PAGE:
Conservatory Floor much lower than Kitchen floor

13 Oct 2008
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United Kingdom

My Elderly Mother has just moved home, and is now living in a 1950's Bungalow with a Conservatory. The Conservatory is probably the original one, as it has just a single brick wall, and single glass windows. Internal measurements are approx 6 Ft x 10 Ft.

The Conservatory floor is approx 12 Inches below the Kitchen floor level, and has a couple of steps leading down to it. The floors in the Bungalow are all concrete. The Damp proof course is only just below the Kitchen floor level.

Unfortunately, my Mother cannot walk unaided, and uses a Tri-Walker to move about the Bungalow. Although she can manage very shallow steps, the ones leading to the Conservatory are quite steep, and are both at different raise levels.

As the Conservatory is about 6 Feet wide a ramp down would cut the Conservatory in half, and is unrealistic.

Would it be best to raise the conservatory floor, and to build a ramp outside of the door, down onto the patio? The Conservatory has enough headroom, and the door into the Garden is a sliding one. That door could also be reduced in height, as there is a step out of the Conservatory, which could be built over.

Alternatively, a ramp could be built along the remaining length of the Conservatory, from the Kitchen door. This together with a flat platform would be approx 7 feet 6 Inches long. But, ideally, another flat platform and step would be needed at the end of the ramp to allow access to the rest of the Conservatory. There would be a requirement to install a Safety rail along the length of the actual ramp, and everyone would have to use the ramp when going from the Kitchen to the Conservatory, and/or out into the garden.

We do not have the funds to purchase a new, and much larger Conservatory. Any suggestions regarding the difference in floor levels would be very welcome.

Thank you,
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If it were me I'd be looking at raising the conservatory floor and building a ramp outside. That way you retain use of the full area of the conservatory.

One way to do it would be to fix 6x2 timbers to the existing floor at 400mm centres, then another set at right angles to that, then chipboard flooring on top of that. You'd need to make sure it all was firm, and I think the space would need to be ventilated. That would be my first thought, but someone may have a better idea.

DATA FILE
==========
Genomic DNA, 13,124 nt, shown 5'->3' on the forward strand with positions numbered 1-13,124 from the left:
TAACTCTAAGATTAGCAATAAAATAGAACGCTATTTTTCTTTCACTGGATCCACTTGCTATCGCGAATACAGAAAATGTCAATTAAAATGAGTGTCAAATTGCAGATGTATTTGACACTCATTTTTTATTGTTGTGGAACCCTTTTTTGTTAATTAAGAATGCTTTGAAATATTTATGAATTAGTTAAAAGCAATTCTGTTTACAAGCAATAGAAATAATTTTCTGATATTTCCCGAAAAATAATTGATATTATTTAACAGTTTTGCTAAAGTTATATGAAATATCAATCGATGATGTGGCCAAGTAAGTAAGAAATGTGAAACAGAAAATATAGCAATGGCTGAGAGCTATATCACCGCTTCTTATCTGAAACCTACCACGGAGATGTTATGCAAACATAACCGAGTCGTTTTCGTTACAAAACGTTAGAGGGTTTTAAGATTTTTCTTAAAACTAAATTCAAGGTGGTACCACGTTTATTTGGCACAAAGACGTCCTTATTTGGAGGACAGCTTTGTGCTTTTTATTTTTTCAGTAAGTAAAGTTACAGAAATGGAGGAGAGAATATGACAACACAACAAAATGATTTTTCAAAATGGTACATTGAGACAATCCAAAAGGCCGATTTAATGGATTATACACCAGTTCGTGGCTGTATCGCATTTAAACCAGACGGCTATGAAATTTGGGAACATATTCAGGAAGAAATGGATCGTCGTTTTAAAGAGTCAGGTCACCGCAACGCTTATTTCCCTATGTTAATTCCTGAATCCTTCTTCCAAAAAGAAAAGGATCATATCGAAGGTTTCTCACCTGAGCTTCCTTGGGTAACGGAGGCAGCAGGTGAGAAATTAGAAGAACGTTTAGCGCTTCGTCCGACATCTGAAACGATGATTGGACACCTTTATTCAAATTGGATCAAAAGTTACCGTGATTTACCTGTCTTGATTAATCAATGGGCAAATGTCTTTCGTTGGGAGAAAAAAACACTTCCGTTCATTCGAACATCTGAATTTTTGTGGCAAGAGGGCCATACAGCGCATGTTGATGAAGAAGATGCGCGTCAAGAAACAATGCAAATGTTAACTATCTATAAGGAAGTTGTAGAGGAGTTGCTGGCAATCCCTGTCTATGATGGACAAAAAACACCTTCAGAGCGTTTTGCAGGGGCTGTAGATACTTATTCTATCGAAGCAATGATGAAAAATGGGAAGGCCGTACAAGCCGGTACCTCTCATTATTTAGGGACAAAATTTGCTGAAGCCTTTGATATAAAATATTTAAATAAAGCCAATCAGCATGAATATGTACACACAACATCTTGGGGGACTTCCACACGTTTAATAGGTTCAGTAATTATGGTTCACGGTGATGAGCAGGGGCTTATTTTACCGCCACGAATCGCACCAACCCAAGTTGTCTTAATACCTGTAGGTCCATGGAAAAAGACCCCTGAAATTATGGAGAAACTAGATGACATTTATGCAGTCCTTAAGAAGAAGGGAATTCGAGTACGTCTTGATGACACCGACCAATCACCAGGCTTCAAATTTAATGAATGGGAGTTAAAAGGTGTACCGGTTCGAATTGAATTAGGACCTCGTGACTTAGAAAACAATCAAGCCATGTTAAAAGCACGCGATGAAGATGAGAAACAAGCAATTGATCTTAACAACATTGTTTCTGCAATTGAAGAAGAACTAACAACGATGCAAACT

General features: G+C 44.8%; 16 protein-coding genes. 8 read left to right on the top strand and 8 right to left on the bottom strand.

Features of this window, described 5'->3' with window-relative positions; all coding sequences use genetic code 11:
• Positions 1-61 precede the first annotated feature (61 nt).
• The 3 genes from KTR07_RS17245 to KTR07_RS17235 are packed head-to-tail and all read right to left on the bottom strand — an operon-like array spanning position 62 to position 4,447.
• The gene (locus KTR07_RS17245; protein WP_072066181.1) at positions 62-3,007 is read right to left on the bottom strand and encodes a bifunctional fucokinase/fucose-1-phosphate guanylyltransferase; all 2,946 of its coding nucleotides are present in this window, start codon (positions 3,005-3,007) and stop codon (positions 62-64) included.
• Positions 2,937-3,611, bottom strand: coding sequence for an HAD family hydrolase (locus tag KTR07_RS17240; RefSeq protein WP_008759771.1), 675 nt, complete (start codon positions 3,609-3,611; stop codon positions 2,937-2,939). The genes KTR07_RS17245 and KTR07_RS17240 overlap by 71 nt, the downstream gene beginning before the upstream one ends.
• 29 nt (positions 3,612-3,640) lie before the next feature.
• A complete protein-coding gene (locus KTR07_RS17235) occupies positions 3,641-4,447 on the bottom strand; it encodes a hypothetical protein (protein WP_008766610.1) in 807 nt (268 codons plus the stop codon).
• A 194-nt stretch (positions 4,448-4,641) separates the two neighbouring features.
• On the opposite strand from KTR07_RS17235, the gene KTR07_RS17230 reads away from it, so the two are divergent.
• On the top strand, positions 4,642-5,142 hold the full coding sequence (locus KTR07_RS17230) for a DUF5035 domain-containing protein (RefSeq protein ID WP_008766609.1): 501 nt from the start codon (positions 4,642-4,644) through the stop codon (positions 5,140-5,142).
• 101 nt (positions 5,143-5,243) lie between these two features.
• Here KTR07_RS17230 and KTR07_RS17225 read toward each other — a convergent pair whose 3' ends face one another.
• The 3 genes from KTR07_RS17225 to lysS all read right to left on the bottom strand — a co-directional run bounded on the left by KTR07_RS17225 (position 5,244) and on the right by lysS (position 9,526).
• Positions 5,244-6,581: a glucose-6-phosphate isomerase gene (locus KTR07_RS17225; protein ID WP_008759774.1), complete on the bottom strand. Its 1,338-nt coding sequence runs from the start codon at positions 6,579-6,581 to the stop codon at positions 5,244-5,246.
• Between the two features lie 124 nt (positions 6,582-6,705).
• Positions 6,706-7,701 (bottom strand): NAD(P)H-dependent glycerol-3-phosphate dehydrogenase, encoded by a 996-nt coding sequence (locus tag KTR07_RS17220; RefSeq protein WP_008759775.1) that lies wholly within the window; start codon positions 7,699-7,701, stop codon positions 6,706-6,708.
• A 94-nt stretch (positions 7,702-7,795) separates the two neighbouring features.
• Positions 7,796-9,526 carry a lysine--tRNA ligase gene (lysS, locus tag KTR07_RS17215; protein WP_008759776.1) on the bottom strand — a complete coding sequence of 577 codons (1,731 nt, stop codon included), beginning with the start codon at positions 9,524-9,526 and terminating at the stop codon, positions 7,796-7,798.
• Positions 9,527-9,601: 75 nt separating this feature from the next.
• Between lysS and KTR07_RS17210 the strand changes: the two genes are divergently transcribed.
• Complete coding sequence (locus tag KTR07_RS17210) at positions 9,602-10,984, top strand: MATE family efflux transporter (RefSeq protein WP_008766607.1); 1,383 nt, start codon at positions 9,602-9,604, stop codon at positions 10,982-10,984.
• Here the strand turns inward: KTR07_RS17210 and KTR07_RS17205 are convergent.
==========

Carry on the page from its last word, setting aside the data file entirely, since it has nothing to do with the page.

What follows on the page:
Hello Richard,

Thank you for your reply re raising a conservatory floor.

I was thinking along those lines. I did wonder whether an inyernal dwarf wall should be built up to a height of 12 Inches, with just joists secured in hangers fastened to that wall. Of course, supporting brick pillars would then be needed at suitable points.

However, 2 sets of joists would be much easier to install. Can these structures just be built up from the floor if the outside joists butt up against the walls. Or should some sort of hanger/fixing be used as well? I presume that Noggins will be required, but at what intervals? How should theJoist framework be fastened together, and also how should the noggind be fastened in? And, Finally, should I install a chipboard floor, or use T & G flooring timbers.?
Although I have done a lot of DIY, I have never actually raised a floor level. Any advice would be appreciated.
I would go for something like decking, but on metal support legs rather than dwarf walls or beams. This would also be easy to remove if wished to return the conservatory to original condition.

However please bear in mind the risk of falling through the conservatory glass, which is very unlikely to be safety glass.
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HThanks for the reply re using legs as a support. Do you mean 'Metal Legs' or metal post supports with 4 x 4 inch post. What sort of intervals would you set these at? And, would you still use a 6 x 2 inch framework at the top of these legs/post, and then the flooring/decking etc?

Thanks again,
All advice is very welcome.

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